A Gear Nerd’s Guide to Ice Tools

When it comes to the snowy and icy climbing sports there can be an overwhelming amount of gear to choose from, and all with a hefty price tag. Your ice axe can be one of the more important gear choices, as it often represents our primary method of security or safety when progressing in these types of terrain. Hopefully this review provides any newcomers with enough gear overview to make some educated purchases and get the best tool for the job. I don’t hope to capture every intricacy of how to swing an ice tool for perfect sticks, or the proper technique to self arrest with a piolet, but inevitably some level of technique has to be discussed to understand usage of this gear. Although to get started, we should probably define the differences in the tools we are using so that we can better chat about which one you might need.

Ice axe? Ice tool? Piolet? What is this long sharp thing in my hand and how do I use it? This guide should help break down the differences in the many different tools and axes you might use over your winter climbing career. To get started, we should probably figure out what kind of gear we are talking about.

Types of Tools

For most winter climbers, the first weapon they carry into battle has a long, straight shaft with a simple blade at the top and an adze (a chopping/digging tool) on the back. While design on these has changed little over the past hundred years, ice axes still remain popular for their simple, rugged design and their effectiveness in self arresting a fall (a technique I won’t dive into now). For clarification’s sake, “ice axe” can sometimes be used as a term that encompasses more than just what we are talking about here, so I prefer to stick with the French term and call them a “piolet”. It seems far too fancy of a word for such a simple tool, but for us commoners it’s a much more specific term.

On the other end of the spectrum from our spiky walking sticks are the technical or steep ice climbing tools. As far as I can tell, no one can quite decide on a definitive name for the more curved variety of tools. I am of course referring to the curved tools with a setback handle that are used for steep ice climbing, mixed climbing, or dry tooling. I’ve heard them called everything from “steep tools” to “aggressive tools”, but technically all of those are wrong. The first company to design a tool like this coined the style “z-tools” for its set back handle, although I am pretty sure that name died out decades ago. For distinguishing sake, I like to refer to them as “steep ice tools”, as “ice tool” tends to put your mind in the category, and the word “steep” tends to distinguish it from the next category we will cover.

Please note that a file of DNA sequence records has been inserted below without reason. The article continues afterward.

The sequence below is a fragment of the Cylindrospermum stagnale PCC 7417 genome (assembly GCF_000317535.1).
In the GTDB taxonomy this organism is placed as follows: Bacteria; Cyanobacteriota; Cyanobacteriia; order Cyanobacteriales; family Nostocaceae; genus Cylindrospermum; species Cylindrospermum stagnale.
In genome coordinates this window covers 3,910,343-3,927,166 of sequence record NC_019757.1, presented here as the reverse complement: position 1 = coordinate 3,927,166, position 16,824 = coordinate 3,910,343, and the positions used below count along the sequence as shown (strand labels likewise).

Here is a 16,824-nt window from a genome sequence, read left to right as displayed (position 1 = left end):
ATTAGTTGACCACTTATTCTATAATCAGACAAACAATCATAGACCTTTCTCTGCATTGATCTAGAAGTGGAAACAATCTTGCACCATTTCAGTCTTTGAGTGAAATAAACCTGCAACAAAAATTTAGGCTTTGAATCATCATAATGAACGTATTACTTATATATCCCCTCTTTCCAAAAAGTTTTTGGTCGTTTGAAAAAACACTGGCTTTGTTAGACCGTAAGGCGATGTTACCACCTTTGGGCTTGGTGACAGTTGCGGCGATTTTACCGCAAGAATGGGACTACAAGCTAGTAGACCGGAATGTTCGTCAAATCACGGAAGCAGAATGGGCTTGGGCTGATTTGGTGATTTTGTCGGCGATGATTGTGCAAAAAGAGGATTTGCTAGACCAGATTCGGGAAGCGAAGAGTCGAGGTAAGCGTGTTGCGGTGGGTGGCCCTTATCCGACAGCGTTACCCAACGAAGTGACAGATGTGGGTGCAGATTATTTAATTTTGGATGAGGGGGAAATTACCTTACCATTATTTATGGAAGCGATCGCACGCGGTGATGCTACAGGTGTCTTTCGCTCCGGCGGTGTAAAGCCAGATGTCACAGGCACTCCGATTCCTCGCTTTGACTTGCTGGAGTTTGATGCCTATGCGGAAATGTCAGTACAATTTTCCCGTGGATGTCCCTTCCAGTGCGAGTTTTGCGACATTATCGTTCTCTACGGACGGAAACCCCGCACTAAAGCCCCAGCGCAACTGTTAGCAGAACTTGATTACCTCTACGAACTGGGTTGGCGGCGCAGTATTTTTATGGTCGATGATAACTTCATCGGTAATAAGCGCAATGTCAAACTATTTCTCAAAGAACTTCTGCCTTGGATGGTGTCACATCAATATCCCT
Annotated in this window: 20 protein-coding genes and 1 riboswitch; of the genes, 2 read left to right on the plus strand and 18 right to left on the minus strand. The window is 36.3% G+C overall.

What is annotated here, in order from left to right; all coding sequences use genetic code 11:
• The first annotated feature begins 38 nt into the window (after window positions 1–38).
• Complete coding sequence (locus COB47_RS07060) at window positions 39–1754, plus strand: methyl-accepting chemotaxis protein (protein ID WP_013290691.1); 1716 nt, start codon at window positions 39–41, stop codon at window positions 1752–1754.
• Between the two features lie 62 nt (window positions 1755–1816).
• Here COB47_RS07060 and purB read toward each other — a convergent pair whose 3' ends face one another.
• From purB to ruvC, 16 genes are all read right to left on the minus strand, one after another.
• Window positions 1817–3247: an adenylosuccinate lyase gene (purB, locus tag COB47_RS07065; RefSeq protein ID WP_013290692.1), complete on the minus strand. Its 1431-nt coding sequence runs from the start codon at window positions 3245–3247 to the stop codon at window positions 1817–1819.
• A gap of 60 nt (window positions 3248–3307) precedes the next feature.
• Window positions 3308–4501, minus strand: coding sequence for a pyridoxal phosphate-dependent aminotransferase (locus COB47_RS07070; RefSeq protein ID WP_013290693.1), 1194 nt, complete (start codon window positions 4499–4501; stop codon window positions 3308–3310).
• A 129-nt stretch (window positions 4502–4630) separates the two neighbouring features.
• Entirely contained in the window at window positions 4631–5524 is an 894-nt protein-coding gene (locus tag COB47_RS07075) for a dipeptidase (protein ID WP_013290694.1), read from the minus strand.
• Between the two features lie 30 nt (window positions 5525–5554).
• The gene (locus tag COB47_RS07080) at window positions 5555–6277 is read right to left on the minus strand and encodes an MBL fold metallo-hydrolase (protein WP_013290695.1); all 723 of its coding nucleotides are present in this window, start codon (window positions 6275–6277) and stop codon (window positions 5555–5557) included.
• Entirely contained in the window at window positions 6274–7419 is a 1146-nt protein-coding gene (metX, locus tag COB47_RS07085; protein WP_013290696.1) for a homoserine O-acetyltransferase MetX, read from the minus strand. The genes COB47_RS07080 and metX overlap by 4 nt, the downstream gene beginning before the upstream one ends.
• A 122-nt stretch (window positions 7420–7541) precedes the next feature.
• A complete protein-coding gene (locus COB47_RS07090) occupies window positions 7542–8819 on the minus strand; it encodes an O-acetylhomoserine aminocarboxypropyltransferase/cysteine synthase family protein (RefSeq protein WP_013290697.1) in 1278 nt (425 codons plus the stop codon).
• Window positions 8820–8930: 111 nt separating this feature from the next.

Somewhere between the rugged piolet and the wacky steep ice tool is the happy medium of the “mountain tool”. I prefer to stick with this name because it describes the terrain they are best used on. Mountain tools have the technical bits and pieces of their steeper cousins, but don’t have the aggressive curve and instead favor a moderate curve that puts them in a sweet spot of uses somewhere between the two. With this jack of all trades rounding out the family, we should chat about how to use these sharp and shinies.


Cane position is perhaps the first way most people learn to hold their piolet. With a hand wrapped around the head and the spike downward you can easily support yourself hiking uphill on steeper terrain, and your hand is in ready position to switch to self-arresting if you begin to slide. Cane position is often employed with all styles of ice axes/tools, as stabilizing yourself on medium angle terrain is very important to prevent a fall. However piolets are decidedly better in this position, as their straight shafts allow for a more direct application of force in your desired downward direction. Aggressively curved ice tools move the shaft away from the downward force-axis, which can cause awkward twisting that provides less support. While this curve does work against ice tools when caning, it helps them a lot while climbing steeper ice.


The Hollywood position for carrying and using tools, swinging is a pretty easy one to describe. With your hand at the bottom of the shaft, you swing the tool over your head to plant it in the snow or ice to pull yourself upwards for progress. This is why tools meant more for climbing have supportive pommels, grip tape, and handles on the bottom of the shaft, and curved shaft designs to facilitate a better swing and clearance over bulgy ice. Piolets don’t have any of these features to help their performance while swinging, so chances are if you find yourself swinging your piolet at the snow you have probably brought the wrong tool. While swinging is the only way to progress on steep ice and sometimes snow, it is the most energy intensive and other techniques can help save energy if the slope isn’t so steep.